A patient aged 3 years presents with skin fragility and sporadic blistering that her parents first noticed during infancy. The condition worsened when the patient began to crawl, and she developed extensive blistering on her elbows, knees, forearms, and feet.
The patient now appears to develop a blister anytime there is friction or trauma to the skin.
Epidermolysis bullosa (EB) is a heterogeneous family of genodermatoses characterized by skin fragility and the formation of cutaneous and mucosal blisters in response to mild trauma, such as rubbing or scratching. Blisters may range from small vesicles to large bullae....
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Epidermolysis bullosa (EB) is a heterogeneous family of genodermatoses characterized by skin fragility and the formation of cutaneous and mucosal blisters in response to mild trauma, such as rubbing or scratching.
Blisters may range from small vesicles to large bullae. The distribution and depth of blisters varies depending on the subtype, although the hands and feet are common locations. Nail involvement, including features such as dystrophic or absent nails, is commonly associated with certain subtypes.
Systemic findings and internal blistering occur in some forms of EB. The onset of the disease ranges from birth to early adulthood, depending on the subtype. In contrast, epidermolysis bullosa acquisita is an unrelated autoimmune blistering disease that typically presents in late adulthood.
The three major subclasses of the EB family, epidermolysis bullosa simplex (EBS), junctional epidermolysis bullosa (JEB), and dystrophic epidermolysis bullosa (DEB), are classified by the depth at which skin separation occurs.
The pathogenesis of EB involves defects in the attachment of the epidermis to the dermis due to mutations in genes whose products are located either within the epidermis itself (EBS), within the basement membrane zone (JEB), or below the basement membrane zone (DEB). The location of the defective protein determines the depth of blister formation, and thus the major subclass of EB.
The three most common forms of EBS are Dowling-Meara, generalized (aka Koebner), and localized (aka Weber-Cockayne). These forms are due to mutations in the genes coding for keratin 5 or keratin 14 and display an autosomal dominant mode of inheritance.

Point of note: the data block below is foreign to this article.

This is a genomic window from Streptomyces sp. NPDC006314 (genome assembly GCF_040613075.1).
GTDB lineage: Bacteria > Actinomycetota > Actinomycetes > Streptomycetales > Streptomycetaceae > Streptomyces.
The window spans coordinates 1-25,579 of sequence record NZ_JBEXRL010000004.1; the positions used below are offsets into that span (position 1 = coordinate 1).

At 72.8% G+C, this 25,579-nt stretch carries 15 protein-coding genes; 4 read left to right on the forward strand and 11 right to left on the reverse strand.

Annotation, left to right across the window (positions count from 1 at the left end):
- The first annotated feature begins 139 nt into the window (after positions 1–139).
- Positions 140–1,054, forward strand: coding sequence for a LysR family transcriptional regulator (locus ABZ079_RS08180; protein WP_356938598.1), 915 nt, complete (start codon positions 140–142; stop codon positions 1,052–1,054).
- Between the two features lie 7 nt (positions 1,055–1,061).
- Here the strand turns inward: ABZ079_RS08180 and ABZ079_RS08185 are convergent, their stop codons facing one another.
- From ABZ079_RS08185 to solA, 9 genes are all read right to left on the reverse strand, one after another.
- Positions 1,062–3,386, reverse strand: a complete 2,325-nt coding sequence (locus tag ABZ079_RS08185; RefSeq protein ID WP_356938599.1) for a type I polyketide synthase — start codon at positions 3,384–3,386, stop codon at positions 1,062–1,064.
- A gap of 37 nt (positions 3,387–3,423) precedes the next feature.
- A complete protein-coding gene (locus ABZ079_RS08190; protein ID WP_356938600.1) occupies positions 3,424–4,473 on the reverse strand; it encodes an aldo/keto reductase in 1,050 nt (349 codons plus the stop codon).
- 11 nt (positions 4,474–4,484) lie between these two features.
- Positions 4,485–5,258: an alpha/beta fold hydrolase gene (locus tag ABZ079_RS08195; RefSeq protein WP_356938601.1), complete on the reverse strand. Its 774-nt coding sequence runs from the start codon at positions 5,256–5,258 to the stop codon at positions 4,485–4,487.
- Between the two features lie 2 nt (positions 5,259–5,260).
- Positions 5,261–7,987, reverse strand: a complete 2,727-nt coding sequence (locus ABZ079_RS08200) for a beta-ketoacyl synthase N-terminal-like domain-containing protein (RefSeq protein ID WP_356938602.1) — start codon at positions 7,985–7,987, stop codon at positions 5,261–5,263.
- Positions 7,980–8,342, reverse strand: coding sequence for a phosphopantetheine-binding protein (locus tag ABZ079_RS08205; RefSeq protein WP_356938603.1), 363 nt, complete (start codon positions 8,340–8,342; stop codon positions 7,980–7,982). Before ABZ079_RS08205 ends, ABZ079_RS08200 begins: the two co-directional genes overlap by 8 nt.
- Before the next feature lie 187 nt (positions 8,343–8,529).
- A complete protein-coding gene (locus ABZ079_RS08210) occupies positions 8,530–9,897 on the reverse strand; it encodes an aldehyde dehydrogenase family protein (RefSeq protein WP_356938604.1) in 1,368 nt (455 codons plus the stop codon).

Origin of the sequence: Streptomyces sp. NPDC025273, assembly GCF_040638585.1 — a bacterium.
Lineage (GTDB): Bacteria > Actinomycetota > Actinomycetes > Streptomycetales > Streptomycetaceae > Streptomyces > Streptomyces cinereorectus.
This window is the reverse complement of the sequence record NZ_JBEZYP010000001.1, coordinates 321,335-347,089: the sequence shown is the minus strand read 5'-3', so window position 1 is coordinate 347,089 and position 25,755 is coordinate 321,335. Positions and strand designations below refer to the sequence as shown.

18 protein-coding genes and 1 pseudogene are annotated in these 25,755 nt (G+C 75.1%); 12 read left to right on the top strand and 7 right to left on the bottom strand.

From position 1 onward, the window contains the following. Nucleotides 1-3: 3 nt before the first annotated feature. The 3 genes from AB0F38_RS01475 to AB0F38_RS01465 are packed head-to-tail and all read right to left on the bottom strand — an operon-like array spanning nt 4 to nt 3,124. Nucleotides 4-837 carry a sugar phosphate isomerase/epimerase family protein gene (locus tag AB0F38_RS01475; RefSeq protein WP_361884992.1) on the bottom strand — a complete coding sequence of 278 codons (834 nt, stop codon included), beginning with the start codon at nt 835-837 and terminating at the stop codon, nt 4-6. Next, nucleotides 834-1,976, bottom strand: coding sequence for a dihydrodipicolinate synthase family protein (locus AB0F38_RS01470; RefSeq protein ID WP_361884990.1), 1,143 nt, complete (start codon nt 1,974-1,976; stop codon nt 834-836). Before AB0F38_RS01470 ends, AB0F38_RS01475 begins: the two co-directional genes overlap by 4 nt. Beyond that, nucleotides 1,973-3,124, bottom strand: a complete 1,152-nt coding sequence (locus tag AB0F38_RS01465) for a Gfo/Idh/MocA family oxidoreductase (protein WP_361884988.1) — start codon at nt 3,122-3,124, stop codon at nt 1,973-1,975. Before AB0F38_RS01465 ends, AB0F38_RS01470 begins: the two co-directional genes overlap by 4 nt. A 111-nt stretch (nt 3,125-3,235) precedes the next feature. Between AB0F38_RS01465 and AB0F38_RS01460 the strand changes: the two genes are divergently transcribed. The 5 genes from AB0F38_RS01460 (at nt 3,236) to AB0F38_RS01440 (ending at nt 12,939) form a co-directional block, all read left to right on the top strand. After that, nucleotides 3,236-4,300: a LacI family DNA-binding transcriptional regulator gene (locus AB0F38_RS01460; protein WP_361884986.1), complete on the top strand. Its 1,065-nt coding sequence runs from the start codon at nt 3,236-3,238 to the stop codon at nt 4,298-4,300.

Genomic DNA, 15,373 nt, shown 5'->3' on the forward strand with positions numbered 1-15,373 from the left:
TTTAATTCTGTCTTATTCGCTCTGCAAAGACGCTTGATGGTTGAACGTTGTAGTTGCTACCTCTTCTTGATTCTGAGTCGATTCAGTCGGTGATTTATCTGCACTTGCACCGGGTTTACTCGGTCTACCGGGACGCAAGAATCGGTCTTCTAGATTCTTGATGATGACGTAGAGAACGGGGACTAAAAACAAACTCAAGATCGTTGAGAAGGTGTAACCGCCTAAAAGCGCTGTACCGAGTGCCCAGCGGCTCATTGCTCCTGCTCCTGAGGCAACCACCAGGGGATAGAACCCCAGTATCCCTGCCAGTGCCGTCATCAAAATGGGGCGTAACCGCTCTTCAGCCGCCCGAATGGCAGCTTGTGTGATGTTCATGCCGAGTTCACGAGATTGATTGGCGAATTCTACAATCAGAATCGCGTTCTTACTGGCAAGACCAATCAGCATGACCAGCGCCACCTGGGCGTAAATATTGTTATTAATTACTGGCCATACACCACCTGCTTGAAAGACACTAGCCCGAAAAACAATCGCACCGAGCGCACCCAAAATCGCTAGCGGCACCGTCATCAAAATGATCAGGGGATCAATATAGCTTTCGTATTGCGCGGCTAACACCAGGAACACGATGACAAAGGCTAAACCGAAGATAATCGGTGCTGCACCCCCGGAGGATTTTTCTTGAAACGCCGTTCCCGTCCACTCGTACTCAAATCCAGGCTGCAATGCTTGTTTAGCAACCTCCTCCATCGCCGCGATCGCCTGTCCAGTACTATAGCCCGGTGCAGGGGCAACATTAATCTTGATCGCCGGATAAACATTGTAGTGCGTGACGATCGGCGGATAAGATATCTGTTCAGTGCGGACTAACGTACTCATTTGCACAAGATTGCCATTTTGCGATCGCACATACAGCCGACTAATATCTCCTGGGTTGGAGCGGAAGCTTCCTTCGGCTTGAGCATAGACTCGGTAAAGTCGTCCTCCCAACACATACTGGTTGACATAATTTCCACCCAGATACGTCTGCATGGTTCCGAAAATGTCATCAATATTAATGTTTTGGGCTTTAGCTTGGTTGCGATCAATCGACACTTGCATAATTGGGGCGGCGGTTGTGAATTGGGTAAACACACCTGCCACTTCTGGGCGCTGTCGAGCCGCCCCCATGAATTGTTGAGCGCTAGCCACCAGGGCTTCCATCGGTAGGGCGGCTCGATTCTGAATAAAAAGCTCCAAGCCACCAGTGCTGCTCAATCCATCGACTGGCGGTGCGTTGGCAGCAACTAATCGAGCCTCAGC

Dowling-Meara is the most severe form of EBS, with a generalized distribution of blisters, pronounced involvement of oral mucosa, and spontaneous appearance of grouped (herpetiform) blisters on the trunk and proximal extremities.
The patient in this case likely has EBS Dowling-Meara.
All forms of JEB display autosomal recessive inheritance. The most common form, Herlitz JEB, is usually lethal in infancy or early childhood. The presence of periungual hypertrophic granulation tissue in a neonate is suggestive of this disease. Associated systemic findings include tracheolaryngeal stenosis, growth retardation, and a mixed anemia.
Key clinical features of DEB are blisters associated with secondary milia and scarring. The defective protein in this subtype of EB is Type VII, which may be inherited in an autosomal dominant or recessive manner.
After puberty, patients with recessive DEB may develop highly aggressive squamous cell carcinomas that are prone to metastasis.
Once a diagnosis of EB is suspected based on the history and physical exam, a punch biopsy should be obtained on a fresh blister. Ideally, the clinician should induce formation of a new blister by rubbing the skin.
Transmission electron microscopy and/or immunofluorescence microscopy is then performed to determine the level of skin separation, which will differentiate among EBS, JEB, and DEB. Light microscopy may rule out other diagnoses in the differential, but cannot be used alone to positively diagnose EB.
Additional genetic testing will identify the specific genetic subtype of EB, knowledge that is beneficial for genetic counseling and providing prognostic information.
Treatment of EB is mainly supportive, with the primary goals being avoiding trauma and optimizing wound healing. A multidisciplinary approach is necessary in cases associated with systemic disease.
Wound healing may be complicated by infection, foreign bodies, nutritional deficiencies, and repeated trauma.
Topical antibiotics and nonadhesive dressings (tape will cause blistering) are often used to facilitate wound healing. Surgery is indicated for complications such as the aggressive squamous cell carcinomas in recessive DEB.
Jonathan Konopinski is a medical student at Baylor College of Medicine
Adam Rees, MD, is a graduate of the University of California Los Angeles School of Medicine and a resident in the Department of Dermatology at Baylor College of Medicine in Houston.
- Goldsmith LA, Fitzpatrick TB. 2012. “Chapter 62 – Inherited Epidermolysis Bullosa.” Fitzpatrick’s dermatology in general medicine. New York: McGraw-Hill Professional.
- James W., Berger T, Elston D, and Odom R. “Chapter 27: Genodermatoses and Congenital Anomalies.” 2006. Andrews’ Diseases of the Skin: Clinical. Philadelphia: Saunders Elsevier.